Doctors in India are carefully monitoring a two-year-old girl born with four arms and four legs after a marathon operation yesterday to remove the extra limbs.
As the euphoria wore off following the successful completion of the complex operation – in which the team of more than 30 surgeons removed the limbs and reconstructed much of her lower body and internal systems – doctors warned that care must be taken to ensure no complications set in.
"We are still not ready to celebrate as she will be in the critical zone for the next 48 to 72 hours," said Dr Sharan Patil, who led the team at a hospital in the southern Indian city of Bangalore.
Lakshmi, who has been revered by some in her village as the reincarnation of a Hindu goddess, was born joined at the pelvis to a "parasitic twin" that stopped developing in her mother's womb. The surviving foetus absorbed the limbs, kidneys and other body parts of the undeveloped foetus.
Doctors and the girl's parents hope the girl will be able to learn to walk. Without the operation she would not have been able to walk or even crawl. "This girl can now lead as good a life as anyone else," Dr Patil said.
Her father, a labourer from rural northern India, and her mother, who is pregnant again with a healthy foetus, were allowed into the intensive care unit where Lakshmi lay sedated several hours after the surgery, said the hospital's spokeswoman, Dr Patil Mamatha.
"It will be great to see our daughter have a normal body," said her father, Shambhu, who only goes by one name.
Children born with deformities in deeply traditional parts of rural India are often viewed as reincarnated gods. Lakshmi is named after the four-armed Hindu goddess of wealth.
Others sought to make money from the girl. Her parents said they kept her in hiding after a circus apparently tried to buy her.
Doctors worked for more than 24 hours to remove the extra limbs and organs. By midnight, neurologists had separated the fused spines while orthopedic surgeons removed most of the "parasite" twin, carefully identifying which organs and internal structures belonged to Lakshmi, said Dr Patil.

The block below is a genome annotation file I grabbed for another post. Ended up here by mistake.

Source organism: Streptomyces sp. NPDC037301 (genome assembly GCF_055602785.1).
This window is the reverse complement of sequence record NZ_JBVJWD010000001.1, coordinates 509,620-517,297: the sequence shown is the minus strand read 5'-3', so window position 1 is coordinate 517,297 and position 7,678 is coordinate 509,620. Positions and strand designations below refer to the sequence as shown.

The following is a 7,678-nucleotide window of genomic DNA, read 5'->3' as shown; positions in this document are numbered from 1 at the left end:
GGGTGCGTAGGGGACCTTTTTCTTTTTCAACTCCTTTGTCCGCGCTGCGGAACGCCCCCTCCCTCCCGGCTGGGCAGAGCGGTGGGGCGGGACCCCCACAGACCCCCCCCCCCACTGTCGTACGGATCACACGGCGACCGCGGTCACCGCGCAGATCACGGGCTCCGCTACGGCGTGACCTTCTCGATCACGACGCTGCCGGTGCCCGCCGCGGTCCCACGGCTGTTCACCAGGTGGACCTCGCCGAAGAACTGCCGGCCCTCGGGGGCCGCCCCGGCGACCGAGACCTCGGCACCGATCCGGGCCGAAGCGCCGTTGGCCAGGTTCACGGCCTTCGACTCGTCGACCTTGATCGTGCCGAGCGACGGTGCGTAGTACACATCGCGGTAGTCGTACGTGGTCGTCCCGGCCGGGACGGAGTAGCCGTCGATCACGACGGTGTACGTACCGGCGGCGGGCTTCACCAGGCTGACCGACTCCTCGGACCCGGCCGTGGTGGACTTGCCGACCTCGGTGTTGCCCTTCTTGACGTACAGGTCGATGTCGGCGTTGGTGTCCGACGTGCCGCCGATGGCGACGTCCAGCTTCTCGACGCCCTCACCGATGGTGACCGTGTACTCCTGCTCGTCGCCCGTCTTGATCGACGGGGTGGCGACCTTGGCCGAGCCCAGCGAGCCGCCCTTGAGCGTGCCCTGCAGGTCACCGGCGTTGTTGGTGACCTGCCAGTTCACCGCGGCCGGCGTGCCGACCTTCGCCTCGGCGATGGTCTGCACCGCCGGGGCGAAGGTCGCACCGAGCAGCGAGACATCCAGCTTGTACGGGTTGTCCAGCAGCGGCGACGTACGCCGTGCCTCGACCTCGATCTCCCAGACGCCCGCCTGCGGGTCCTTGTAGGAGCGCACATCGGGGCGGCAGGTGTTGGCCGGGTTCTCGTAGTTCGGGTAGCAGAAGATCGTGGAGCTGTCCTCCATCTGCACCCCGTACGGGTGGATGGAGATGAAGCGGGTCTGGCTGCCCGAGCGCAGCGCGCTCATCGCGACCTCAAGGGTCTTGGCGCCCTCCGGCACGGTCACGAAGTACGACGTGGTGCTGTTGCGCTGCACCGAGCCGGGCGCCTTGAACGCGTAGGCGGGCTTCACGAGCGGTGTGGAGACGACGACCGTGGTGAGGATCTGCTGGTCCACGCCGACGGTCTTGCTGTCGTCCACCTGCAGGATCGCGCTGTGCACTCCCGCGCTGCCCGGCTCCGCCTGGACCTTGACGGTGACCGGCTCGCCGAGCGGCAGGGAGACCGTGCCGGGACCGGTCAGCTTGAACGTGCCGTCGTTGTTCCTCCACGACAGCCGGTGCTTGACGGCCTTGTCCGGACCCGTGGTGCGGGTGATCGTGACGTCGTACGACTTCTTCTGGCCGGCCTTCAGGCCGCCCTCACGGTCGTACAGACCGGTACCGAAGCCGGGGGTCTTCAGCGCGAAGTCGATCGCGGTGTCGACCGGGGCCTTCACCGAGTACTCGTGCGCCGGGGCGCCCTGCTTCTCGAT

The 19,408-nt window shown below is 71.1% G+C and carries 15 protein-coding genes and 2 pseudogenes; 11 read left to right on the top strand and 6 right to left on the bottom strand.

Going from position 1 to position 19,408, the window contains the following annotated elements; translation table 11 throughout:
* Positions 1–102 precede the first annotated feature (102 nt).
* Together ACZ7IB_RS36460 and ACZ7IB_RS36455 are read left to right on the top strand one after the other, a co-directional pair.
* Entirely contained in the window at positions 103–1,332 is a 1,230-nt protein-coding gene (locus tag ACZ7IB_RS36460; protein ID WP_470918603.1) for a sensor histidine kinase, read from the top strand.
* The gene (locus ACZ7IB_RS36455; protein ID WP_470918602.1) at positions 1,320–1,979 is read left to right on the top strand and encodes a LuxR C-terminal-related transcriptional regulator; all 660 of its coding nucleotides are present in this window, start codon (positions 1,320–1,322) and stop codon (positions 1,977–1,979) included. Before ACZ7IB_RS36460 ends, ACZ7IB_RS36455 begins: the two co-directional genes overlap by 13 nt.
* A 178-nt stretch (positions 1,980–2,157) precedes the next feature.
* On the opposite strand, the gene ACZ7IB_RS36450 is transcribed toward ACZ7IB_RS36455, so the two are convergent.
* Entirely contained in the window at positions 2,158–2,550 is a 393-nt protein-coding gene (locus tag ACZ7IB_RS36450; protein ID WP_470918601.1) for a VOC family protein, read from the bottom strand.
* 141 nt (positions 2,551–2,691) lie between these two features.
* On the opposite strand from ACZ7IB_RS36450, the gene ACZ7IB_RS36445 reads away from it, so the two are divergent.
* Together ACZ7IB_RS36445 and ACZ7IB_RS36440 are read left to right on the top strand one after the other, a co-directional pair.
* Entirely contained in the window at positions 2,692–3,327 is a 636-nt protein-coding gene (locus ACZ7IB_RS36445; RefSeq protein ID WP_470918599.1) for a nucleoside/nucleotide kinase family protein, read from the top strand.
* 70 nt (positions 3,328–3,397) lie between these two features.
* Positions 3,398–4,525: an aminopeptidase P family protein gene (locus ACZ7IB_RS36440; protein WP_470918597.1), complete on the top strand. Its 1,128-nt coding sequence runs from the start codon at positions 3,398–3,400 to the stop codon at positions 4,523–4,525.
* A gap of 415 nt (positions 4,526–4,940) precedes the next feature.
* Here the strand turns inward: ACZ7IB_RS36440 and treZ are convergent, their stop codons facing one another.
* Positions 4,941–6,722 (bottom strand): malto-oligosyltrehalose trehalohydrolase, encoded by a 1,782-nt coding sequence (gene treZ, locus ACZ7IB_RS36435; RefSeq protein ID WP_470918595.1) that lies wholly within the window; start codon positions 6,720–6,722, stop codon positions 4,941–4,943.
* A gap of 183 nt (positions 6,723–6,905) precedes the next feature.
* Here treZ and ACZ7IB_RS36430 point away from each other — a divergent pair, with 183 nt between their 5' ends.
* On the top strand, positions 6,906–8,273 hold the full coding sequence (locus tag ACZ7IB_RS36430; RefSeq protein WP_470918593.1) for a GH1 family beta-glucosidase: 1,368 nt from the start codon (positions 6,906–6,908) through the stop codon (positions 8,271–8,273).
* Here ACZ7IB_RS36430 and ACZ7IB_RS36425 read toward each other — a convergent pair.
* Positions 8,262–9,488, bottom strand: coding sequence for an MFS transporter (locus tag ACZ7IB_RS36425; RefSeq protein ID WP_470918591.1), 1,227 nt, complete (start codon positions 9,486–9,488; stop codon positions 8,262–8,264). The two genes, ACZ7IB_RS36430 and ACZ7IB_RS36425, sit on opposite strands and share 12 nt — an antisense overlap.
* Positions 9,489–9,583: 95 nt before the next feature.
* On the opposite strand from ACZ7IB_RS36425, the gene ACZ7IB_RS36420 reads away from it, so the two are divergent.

Then began the difficult job of reconstructing Lakshmi's lower body.
The operation included transplanting a good kidney from the twin into Lakshmi. The team also used tissue from the twin to help rebuild the pelvic area in one of the most complicated parts of the surgery, said the team leader.
"Beyond our expectations, the reconstruction worked wonderfully well," Dr Patil said, adding that Lakshmi will not need major reconstructive surgery again. However, he said she will require further treatment and possible surgery for clubbed feet before she will be able to walk.
"This is a very rare occurrence," said Doug Miniati, a paediatric surgeon at the University of California, San Francisco. Dr Miniati, who was not involved in the surgery, said it was extremely complicated but her chances of survival were greater because she was not joined with the twin at the heart or brain.
Doctors at Sparsh Hospital in Bangalore said they performed the surgery for free because the girl's family could not afford it. The physicians estimated its cost at £315,000.
"We are very grateful to all the doctors for seeing our plight and deciding to help us," Shambhu said.Reuse content